The chip itself is capable of running a callback on ever packet it receives with a function:

static void ICACHE_FLASH_ATTR handle_pkt(uint8_t* buf, uint16_t len)

There is actually an official “Sniffer” PDF document by Espressif, google it for more details.

So the way Spooky works is simple. It captures packets within BSSID that is your local home Access Point. When a packet is received, it scans through 802.11 to find the source and destination. If Source or Destination is not listed on the ‘trusted mac’s’ list then it adds this traffic to a list that is then sent out to your Gmail account every hour.

So long story short, Spooky monitors for a non-trusted traffic (that has to be defined by user) and reports it when found via E-Mail, see below for example.

A Spooky generated e-mail notifying of unknown traffic (this is an unknown device authenticating on my AP)



And a simple configuration page with trusted devices added


static void ICACHE_FLASH_ATTR handle_pkt(uint8_t* buf, uint16_t len)

So how is this all programmed?
Firstly all is coded in C with Arduino IDE – it’s just great we can code chips with C. It was my first adventure with chip programming and i was very happy i didn’t have to lear myself some ASM or other script-kiddie language around.

The code itself is very easy, ESP8266 has a file system (SPIFF) so the configuration is loaded/stored directly from that file. I could easily skip writing/reading from EEPROM thanks to this.

All these Web server things are built in and available as ready to use classes so i will not go into details with that.

The Sniffer Callback function has to be very quickly executed or WatchDog will restart the chip, so there is no room and space and time for a lot of work to do. Knowing that i am only doing quick 802.11 inspection to find out RSSI, BSSID, Source, Destination and packet type in accordance to the below 802.11 header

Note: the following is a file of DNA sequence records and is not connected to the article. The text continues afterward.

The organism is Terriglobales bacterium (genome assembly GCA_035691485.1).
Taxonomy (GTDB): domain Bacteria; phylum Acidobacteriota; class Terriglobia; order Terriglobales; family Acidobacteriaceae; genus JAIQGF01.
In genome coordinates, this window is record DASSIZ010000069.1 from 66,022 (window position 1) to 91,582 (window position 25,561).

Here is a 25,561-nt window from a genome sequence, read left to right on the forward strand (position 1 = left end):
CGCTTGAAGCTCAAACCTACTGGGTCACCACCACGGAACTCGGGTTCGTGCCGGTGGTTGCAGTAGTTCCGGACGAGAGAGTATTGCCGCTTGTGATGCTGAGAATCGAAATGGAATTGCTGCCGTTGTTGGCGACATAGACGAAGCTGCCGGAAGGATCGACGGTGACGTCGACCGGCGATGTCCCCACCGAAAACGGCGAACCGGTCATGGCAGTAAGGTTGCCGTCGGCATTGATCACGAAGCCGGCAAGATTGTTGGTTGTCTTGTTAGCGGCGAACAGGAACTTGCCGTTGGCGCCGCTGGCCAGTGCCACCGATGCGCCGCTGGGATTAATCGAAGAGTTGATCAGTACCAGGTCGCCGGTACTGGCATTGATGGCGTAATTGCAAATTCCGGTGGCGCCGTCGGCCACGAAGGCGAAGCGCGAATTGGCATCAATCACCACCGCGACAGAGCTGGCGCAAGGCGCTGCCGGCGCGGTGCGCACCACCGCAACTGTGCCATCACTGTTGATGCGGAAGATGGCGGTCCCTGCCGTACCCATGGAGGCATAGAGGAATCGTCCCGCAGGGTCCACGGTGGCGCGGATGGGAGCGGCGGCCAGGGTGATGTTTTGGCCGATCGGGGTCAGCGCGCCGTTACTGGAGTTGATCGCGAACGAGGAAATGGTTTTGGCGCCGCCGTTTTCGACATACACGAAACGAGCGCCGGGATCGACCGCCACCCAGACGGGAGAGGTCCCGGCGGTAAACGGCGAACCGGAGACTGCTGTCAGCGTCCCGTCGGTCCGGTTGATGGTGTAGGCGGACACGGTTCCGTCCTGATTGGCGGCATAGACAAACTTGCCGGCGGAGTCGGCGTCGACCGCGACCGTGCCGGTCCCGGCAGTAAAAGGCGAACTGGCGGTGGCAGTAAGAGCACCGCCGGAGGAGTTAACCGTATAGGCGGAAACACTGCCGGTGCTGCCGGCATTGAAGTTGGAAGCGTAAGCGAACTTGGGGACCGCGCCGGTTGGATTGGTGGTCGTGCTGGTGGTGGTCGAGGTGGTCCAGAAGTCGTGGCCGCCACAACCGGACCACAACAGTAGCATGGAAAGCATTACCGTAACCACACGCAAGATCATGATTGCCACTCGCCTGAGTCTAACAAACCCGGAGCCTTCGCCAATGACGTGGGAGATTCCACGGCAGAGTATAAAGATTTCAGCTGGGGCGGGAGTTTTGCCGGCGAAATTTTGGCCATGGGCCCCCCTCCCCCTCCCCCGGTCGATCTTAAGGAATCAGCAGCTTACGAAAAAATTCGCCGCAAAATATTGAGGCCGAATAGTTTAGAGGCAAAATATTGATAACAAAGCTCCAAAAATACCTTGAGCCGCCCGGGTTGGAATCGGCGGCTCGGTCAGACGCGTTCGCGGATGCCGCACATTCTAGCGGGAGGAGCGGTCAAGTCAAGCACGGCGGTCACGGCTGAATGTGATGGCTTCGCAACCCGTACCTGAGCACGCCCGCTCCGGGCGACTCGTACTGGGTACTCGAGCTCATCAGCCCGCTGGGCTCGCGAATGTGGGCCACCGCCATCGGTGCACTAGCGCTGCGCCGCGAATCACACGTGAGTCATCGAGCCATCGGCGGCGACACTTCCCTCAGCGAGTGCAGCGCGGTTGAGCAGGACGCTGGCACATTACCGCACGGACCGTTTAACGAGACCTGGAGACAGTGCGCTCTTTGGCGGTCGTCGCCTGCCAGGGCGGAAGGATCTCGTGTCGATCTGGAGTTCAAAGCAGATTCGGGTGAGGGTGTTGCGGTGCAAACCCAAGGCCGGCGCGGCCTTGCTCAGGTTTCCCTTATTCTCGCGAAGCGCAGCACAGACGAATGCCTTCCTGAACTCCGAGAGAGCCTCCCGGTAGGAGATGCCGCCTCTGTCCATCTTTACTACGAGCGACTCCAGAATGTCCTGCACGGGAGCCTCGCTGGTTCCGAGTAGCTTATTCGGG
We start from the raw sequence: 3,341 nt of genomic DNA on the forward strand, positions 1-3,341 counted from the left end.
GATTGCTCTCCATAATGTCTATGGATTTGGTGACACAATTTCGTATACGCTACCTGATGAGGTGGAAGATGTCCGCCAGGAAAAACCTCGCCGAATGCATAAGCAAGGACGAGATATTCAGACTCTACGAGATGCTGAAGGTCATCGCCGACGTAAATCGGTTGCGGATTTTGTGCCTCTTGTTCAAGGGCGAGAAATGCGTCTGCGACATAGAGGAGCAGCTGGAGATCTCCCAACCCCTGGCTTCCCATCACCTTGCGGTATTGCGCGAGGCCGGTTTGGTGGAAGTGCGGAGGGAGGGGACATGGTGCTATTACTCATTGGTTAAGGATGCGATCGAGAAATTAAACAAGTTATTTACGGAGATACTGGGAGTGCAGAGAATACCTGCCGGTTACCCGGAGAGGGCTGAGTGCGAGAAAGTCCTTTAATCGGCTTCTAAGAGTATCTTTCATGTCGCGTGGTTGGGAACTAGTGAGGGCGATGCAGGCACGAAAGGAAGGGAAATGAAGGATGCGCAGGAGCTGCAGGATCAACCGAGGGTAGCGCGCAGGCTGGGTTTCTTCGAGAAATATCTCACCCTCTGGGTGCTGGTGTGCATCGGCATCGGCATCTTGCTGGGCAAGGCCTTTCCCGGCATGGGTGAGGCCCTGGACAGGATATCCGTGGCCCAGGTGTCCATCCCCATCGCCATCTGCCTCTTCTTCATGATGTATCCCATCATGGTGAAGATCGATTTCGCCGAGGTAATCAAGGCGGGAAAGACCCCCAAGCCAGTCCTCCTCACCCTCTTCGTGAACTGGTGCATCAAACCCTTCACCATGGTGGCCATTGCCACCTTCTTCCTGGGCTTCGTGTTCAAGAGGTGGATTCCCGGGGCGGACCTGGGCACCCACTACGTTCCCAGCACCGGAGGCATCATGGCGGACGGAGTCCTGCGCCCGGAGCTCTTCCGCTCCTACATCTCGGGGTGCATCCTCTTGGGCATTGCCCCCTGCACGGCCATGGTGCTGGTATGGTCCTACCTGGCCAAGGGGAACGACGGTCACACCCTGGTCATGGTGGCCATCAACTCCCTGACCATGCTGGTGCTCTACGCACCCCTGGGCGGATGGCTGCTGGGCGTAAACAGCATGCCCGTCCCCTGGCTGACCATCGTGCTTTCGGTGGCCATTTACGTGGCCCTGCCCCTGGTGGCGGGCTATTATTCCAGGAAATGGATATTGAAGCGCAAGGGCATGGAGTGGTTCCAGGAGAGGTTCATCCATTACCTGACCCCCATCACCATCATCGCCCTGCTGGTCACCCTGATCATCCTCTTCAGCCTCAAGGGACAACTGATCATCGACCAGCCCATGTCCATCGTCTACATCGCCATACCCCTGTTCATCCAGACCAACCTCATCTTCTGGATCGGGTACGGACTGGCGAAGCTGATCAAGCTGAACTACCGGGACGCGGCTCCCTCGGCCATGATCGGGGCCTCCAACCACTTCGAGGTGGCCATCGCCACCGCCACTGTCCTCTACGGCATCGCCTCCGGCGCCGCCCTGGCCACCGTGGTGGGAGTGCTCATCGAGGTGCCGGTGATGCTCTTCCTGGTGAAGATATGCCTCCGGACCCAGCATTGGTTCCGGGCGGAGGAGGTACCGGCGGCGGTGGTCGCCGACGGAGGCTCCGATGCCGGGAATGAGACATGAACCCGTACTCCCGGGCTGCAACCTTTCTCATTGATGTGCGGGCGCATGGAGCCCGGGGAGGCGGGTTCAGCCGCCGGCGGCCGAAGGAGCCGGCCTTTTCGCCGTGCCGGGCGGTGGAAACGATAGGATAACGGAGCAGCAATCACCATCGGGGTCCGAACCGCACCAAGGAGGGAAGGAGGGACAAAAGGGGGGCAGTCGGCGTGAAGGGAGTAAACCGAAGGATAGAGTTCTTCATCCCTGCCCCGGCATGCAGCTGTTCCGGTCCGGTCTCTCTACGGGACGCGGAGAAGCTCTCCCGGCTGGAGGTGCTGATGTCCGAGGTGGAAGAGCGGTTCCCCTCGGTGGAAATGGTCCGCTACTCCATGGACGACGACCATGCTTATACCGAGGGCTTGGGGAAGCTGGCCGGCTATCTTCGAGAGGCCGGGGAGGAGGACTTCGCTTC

First i find out the packet type by defining them as below:
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Then i filter out all Beacon and Probe request type of frames as they fly around and Spooky will identify them as unknown traffic. So i’m looking only after DATA and MANAGEMENT type frames that are Directed towards user selected Access Point BSSID. This is how i get only the interesting packets out of the chaos around.

Next i read out Source / Destination by looking into ToDS FromDS fields – these are swapped around in regards to the frame type, so be careful how you read them. An example below:

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Then we get the RSSI of the packet, this is easily taken from ESPRESSIF RxControl header within 802.11.

At this moment Spooky knows:
– What is the Packet type
– What BSSID is packet traveling within
– What source is this packet coming from
– What destination is this packet going to

Now having all above and list of trusted MAC addresses, it is easy for Spooky to identify wether a traffic directed within a defined BSSID is trusted or non trusted.
Anything coming from/to a MAC address that is not on the trusted list and having BSSID as defined by user is considered untrusted – and Spooky will email you the details.
All the rest is trusted so Spooky will ignore the traffic.

So the idea of using Spooky is quite simple:
Whenever you get an untrusted traffic notification from Spooky – you either block the MAC address on your Router (if you can’t identify it) or add it to Spooky Trusted MAC’s list (if you know the MAC).

Thanks to this you keep your AP safe and you are notified of unknown events. The word Notified is important because you don’t have to check your AP logs (who does it anyway?)  for intruders and you can respond to events immediately. And yes i know routers can be configured to block untrusted MACs, but i never used that option.

Spooky went into release and some of the users even made a small TicTac version of it.


I expect to make some 3d printed cube for spooky in free time. If you are interested in the code i will be posting it shortly.